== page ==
Project aims to improve Airport Blvd. safety

City plans to expedite Holm Road intersection work

WATSONVILLE — In light of a collision that left a pedestrian seriously injured, city officials are looking to expedite improvements at the intersection of Airport Boulevard and Holm Road.

City Manager Charles Montoya said during Tuesday’s Watsonville City Council meeting that city staff met with the Public Works department to discuss moving up the timeframe for the project that includes adding flashing beacon lights, installing a center median and updating curb ramps.

Public Works Assistant Director Maria Esther Rodriguez said the work is part of the $1.4 million Airport Boulevard project, which will, among other things, reconstruct portions of the roadway and install new sidewalks from Westgate Drive/Larkin Valley Road to Holm Road.

The project is now awaiting approval from the California Transportation Commission, which is expected to be considered in mid-May, according to Rodriguez.

Once approved, the project would then go out to bid, and construction at the intersection could begin in June, with the rest of the project commencing later in the year, she said.

Rodriguez added that the flashing beacon lights will improve drivers’ visibility of the crosswalk, and the median will not only provide a “refuge” for pedestrians, but help calm traffic, as the road will seem narrower.

The crosswalk travels over four lanes of the busy Airport Boulevard, where the speed limit is posted at 45 mph.

Celestine Glover, 26, was struck by a vehicle on April 4 as she was in the crosswalk to make her way to the nearby bus stop. According to Watsonville Police, the driver of the vehicle was distracted by his cell phone’s navigation program.

Glover’s mother Mitsuno Baurmeister said her daughter remains in critical condition at Stanford ICU, and is awaiting surgery later in the week to repair her shattered pelvis.

She urged the city to install a traffic signal at the intersection, as well as “sharply increase” the fines for distracted driving.

“There are a lot of accidents that happen there,” Baurmeister said. “It’s a very wide intersection, and the speeds are fairly high.”

Councilman Felipe Hernandez said he supports a traffic signal at the intersection, and added that he recently witnessed many vehicles speeding at 60 mph through the area.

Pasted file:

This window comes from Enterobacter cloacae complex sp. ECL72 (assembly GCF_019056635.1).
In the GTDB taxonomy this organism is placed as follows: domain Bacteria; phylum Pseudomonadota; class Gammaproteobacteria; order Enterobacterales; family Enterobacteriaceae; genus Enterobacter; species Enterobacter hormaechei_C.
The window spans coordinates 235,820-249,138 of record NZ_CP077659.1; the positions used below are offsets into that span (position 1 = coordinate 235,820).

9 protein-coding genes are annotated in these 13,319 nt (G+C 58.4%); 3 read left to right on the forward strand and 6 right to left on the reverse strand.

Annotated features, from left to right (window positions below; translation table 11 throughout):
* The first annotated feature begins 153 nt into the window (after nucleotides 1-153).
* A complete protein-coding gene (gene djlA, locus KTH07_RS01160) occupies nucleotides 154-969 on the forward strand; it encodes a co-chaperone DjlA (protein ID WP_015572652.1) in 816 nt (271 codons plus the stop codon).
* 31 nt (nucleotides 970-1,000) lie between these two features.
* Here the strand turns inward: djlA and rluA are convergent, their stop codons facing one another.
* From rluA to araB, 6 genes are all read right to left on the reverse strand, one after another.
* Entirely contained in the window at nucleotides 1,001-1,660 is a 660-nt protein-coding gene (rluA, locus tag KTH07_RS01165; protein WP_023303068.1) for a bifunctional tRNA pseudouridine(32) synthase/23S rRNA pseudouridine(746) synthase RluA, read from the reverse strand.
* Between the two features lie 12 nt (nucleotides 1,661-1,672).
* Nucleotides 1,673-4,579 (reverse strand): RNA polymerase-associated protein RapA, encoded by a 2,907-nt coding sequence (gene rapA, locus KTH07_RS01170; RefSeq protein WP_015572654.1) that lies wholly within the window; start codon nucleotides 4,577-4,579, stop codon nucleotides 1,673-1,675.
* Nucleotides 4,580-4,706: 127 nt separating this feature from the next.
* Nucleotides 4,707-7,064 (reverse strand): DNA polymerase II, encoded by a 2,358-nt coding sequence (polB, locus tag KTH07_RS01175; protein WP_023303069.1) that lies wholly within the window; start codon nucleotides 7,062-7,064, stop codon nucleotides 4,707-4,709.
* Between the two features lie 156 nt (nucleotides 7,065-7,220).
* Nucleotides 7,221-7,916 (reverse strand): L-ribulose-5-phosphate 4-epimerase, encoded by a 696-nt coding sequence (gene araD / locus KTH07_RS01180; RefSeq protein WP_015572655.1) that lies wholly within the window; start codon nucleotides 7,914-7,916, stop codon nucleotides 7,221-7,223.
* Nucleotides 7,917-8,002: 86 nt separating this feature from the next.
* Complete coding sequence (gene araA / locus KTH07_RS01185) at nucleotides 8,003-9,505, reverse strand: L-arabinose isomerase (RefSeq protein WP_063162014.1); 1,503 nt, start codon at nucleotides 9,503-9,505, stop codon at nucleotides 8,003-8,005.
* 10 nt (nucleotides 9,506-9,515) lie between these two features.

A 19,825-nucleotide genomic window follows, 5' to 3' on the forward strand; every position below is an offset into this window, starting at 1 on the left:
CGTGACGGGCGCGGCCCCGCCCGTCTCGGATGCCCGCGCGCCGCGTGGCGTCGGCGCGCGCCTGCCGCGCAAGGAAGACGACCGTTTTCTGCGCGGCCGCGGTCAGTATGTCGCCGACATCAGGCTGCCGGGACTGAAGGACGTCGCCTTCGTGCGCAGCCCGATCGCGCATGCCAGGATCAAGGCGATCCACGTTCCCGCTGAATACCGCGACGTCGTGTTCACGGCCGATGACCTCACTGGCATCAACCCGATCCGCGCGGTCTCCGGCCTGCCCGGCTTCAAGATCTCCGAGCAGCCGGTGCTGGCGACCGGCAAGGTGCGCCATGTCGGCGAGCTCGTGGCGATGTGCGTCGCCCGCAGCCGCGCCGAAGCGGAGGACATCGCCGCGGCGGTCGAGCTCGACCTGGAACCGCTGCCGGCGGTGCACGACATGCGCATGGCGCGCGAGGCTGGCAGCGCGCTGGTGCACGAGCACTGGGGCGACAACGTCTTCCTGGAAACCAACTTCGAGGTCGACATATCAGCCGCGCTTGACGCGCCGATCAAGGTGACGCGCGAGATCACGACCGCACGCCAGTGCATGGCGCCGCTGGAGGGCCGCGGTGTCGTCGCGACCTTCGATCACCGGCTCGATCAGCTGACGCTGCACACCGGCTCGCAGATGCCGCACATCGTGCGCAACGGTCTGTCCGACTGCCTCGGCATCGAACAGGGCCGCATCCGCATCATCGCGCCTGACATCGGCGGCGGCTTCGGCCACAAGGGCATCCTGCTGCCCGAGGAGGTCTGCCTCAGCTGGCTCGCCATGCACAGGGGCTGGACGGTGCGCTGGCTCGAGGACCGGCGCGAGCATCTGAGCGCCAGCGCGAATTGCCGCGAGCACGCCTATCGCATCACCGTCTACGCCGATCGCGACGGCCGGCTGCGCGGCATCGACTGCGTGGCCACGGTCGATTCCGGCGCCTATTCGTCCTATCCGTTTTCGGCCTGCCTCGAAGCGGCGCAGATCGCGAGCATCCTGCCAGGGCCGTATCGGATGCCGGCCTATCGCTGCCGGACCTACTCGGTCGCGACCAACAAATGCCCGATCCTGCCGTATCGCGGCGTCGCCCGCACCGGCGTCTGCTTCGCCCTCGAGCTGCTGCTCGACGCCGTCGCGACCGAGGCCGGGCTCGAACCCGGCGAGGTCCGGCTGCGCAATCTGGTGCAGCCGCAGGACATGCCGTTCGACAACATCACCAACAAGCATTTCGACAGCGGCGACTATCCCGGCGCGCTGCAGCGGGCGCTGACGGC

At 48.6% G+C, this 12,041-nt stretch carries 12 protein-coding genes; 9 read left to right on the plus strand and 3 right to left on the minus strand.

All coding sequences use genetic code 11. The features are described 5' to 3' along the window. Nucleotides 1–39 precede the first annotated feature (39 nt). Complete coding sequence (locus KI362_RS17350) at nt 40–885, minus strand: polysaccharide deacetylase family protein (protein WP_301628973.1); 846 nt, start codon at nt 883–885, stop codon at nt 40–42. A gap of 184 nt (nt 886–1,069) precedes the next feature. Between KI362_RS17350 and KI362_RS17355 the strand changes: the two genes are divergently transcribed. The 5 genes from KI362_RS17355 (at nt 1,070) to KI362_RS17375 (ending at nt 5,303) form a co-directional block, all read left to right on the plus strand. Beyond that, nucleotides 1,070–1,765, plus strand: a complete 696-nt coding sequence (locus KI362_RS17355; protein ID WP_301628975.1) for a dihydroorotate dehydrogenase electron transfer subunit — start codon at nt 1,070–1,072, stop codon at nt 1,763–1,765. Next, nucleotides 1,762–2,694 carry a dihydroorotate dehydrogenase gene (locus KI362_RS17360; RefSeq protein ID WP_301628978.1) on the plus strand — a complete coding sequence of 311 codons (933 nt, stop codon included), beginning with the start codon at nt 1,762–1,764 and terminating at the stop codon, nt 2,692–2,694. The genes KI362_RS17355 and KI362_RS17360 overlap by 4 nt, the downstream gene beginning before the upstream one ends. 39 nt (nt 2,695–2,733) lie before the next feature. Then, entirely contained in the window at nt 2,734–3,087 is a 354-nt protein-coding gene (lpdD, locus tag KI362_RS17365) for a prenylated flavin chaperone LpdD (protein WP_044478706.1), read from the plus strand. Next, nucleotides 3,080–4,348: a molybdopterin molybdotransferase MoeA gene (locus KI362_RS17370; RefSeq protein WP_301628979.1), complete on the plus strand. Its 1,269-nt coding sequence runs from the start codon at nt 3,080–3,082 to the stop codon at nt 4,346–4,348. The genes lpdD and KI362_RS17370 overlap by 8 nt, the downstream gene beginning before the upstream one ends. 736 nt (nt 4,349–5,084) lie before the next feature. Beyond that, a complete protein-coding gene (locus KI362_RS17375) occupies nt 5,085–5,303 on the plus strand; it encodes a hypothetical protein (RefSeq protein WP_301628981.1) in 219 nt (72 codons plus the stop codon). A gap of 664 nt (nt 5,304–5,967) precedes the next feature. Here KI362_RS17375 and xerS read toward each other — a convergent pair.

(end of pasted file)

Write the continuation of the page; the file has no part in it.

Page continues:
“It’s like a speedway there,” he said.

Rodriguez said that while having the proper infrastructure will help reduce collisions, driver and pedestrian education is a key component.

“Everybody has to do their part,” she said.

The council also approved a list of transportation projects to be funded under Measure D and Senate Bill 1 over the next five years.

According to Principal Engineer Murray Fontes, Watsonville is expected to receive $818,000 annually from Measure D, the 2016 voter-approved half-cent sales tax that funds transportation projects for 30 years.

SB1, signed by Gov. Jerry Brown in 2017, is projected to provide Watsonville with $880,000 annually for transportation projects, Fontes said.

The list of projects approved Tuesday include signage, road reconstruction and other work across various city streets.

The city recently installed a flashing beacon light at the intersection of Main and Peck streets, funded by Measure D.

Also during Tuesday’s meeting, the council voted unanimously to update a city ordinance to comply with state and federal laws on wireless facilities.

The decision allows permits for wireless antennae systems in the public right-of-way to be processed at a faster rate. The state requires jurisdictions to process permits for new wireless facilities under 150 days, or 90 days if the permit calls for collocating a facility.

The updated ordinance requires permits to be processed through the Public Works and Utilities Department. A notice would be posted at the site that includes contact information of both the applicant and Public Works, but a public hearing would not take place.

Local jurisdictions cannot deny permits based on radio frequency emissions or adopt regulations that prevent personal wireless service, as state and federal laws trump local government when it comes to approving these facilities.

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